Naomi Ackie stuns in this biopic about Whitney Houston, and the movie makes a strong case for why she was the greatest singing voice of her generation. It highlights Whitney’s accomplishments, shortcomings, and struggles with glamour, empathy and care, but the editing seems to occasionally bring Ackie’s performance down and while the characters and performances are strong, the script is so cliche it almost feels like it’s checking off boxes as it goes. The music biopic tropes are almost all there, whether it be the way the movie portrays the sudden rise to fame, abusive marriage, addiction, controlling father — it’s the Aretha Franklin biopic Respect but with a different soundtrack. The way the movie goes through these cliches feels almost like the way the parodical Walk Hard: The Dewey Cox story would’ve been written, and the editing often glosses past important story points and doesn’t let the beautiful musical sequences breathe and play out without frequent montage-like editing during the songs. Cinematograper Barry Ackroyd of the Bourne movies, The Hurt Locker, Captain Phillips, and Bombshell isn’t enjoying using a tripod too much and often shifts between handheld and still shots mid-scene which occasionally distracts.

In addition to Ackie’s breathtaking work, changing Houston’s mannerisms as she takes us from her teen years to the end of her life, Stanley Tucci is excellent as her manager Clive Davis, who in a nice change of pace from most biopics, isn’t the greedy asshole who takes advantage of the star, but a kind counselor and a devoted friend to Whitney. Ashton Sanders does a strong job as her husband Bobby Brown, as well as Tamara Tunie and Clarke Peters as her parents. Seeing Whitney’s process in creating her songs is also very satisfying, as well as her struggles with drugs and her music being called “not black enough” by critics of her music. Though it’s easier to follow than this year’s Elvis and has fun sequences for fans of Whitney’s music, with a star-making work from Naomi Ackie, but the script in the latter half could’ve been much stronger, as well as the runtime which drags later on and could’ve trimmed 10-20 minutes.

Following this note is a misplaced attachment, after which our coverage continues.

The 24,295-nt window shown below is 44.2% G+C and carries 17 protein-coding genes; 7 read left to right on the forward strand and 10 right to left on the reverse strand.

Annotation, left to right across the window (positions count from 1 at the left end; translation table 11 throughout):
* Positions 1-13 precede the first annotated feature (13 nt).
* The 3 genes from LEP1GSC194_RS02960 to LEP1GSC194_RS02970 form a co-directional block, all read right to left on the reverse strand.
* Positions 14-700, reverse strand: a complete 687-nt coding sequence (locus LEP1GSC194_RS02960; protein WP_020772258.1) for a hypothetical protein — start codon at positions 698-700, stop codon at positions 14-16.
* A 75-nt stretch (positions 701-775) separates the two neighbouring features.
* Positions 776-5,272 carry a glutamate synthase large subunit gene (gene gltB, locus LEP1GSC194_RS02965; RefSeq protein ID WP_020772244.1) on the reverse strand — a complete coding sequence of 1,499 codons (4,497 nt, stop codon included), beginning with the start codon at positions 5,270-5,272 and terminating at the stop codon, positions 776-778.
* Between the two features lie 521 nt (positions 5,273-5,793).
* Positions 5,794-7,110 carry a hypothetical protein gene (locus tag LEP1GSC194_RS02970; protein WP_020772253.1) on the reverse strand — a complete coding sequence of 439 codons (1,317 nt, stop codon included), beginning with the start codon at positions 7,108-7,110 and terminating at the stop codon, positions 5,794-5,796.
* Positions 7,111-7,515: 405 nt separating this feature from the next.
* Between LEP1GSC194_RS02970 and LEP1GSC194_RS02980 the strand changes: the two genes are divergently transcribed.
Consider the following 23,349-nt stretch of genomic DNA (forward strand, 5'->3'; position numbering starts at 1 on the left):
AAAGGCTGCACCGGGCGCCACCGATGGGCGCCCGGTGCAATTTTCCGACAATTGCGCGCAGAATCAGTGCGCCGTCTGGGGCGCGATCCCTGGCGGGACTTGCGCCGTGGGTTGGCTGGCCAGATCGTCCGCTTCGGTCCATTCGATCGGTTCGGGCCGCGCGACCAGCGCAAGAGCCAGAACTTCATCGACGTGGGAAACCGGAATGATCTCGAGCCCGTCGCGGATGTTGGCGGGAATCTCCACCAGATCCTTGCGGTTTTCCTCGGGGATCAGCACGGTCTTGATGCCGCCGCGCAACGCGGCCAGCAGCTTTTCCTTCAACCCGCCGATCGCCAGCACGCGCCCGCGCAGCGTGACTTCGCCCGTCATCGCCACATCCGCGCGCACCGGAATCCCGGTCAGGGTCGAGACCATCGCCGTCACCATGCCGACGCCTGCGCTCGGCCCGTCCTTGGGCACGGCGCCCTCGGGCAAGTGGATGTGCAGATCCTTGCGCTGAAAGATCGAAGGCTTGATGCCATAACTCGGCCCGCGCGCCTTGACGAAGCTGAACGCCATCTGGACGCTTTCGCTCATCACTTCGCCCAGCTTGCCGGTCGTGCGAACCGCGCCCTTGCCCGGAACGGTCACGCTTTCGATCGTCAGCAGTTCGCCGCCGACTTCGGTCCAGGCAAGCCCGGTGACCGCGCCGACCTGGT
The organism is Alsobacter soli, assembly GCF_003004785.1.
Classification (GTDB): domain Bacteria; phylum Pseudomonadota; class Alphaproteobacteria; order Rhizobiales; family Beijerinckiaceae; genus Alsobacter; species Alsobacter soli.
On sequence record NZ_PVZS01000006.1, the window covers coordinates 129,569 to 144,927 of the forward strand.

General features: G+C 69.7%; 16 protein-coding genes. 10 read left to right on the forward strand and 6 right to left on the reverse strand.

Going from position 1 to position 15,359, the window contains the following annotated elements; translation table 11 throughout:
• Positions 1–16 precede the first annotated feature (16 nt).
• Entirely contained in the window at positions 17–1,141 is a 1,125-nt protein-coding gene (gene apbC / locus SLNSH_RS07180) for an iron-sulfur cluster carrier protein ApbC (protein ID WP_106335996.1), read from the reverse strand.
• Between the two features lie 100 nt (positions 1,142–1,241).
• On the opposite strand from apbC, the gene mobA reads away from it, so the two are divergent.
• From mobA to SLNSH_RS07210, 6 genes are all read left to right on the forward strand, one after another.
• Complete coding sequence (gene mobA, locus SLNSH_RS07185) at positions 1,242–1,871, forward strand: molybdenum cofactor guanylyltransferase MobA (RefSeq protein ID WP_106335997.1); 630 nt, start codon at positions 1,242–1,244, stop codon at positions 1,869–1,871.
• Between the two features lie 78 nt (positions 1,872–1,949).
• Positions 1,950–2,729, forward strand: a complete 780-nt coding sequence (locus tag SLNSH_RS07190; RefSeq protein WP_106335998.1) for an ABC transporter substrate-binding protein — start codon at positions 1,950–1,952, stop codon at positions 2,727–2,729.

She Said

She Said follows the true story of New York Times reporters Megan Twohey and Jodi Kantor as they break one of the most important stories in a generation – a story that helped ignite a movement and shattered decades of silence around the subject of sexual assault in Hollywood. The movie packs with it a lot of weight, as the Harvey Weinstein bombshell was only 5 years ago, leading to the beginning of the #MeToo movement. Director Maria Schrader and writer Rebecca Lenkieweicz choose to highlight the journalists and their integrity, relentlessness and dedication, as well as their victims and their courage to speak out, rather than showing Weinstein himself on screen. Carey Mulligan and Zoe Kazan bring ferocity and empathy to their performances, and the movie highlights their perseverance and strength in their job, but also the importance of this story to them as women, as well as their balancing of their personal lives as mothers and the support of their husbands without it being questioned. Mulligan especially feels very naturally in command of her role, but Kazan also rises to having that same on-screen force. Andre Braugher is also great as Dean Baquet, the chief editor of the New York Times, and Samantha Morton and Jennifer Ehle are excellent as two women interviewed about their experiences with Weinstein.

The film is an important watch and though the more emotional moments may make viewers uncomfortable, it’s powerful to see Hollywood reckon with such a recent past, doing it with such patience and grabbing your interest even when talky scenes with many journalistic, legal, or industry terms can go on for long. The movie not only resonates because of the terrible things that happened in the film industry, but the silence that was allowed for go on for decades, the many who enabled the wrongdoers and their remaining in power — and whether the accountability still must be held — and the failure of the law to protect victims of sexual abuse, a change that’s only begun mere years ago. It addresses a system that’s allowed men to get away with years of abuse of power, and even get elected president, but at its core, it works because it brings forward the strong voices that helped contribute to the exposure of the broken system, both from the reporting and the survivor side. It’s a film that’s a conversation starter, about change that still needs to be made, and in affinity with the women of its story, whose bravery and determination are front and center.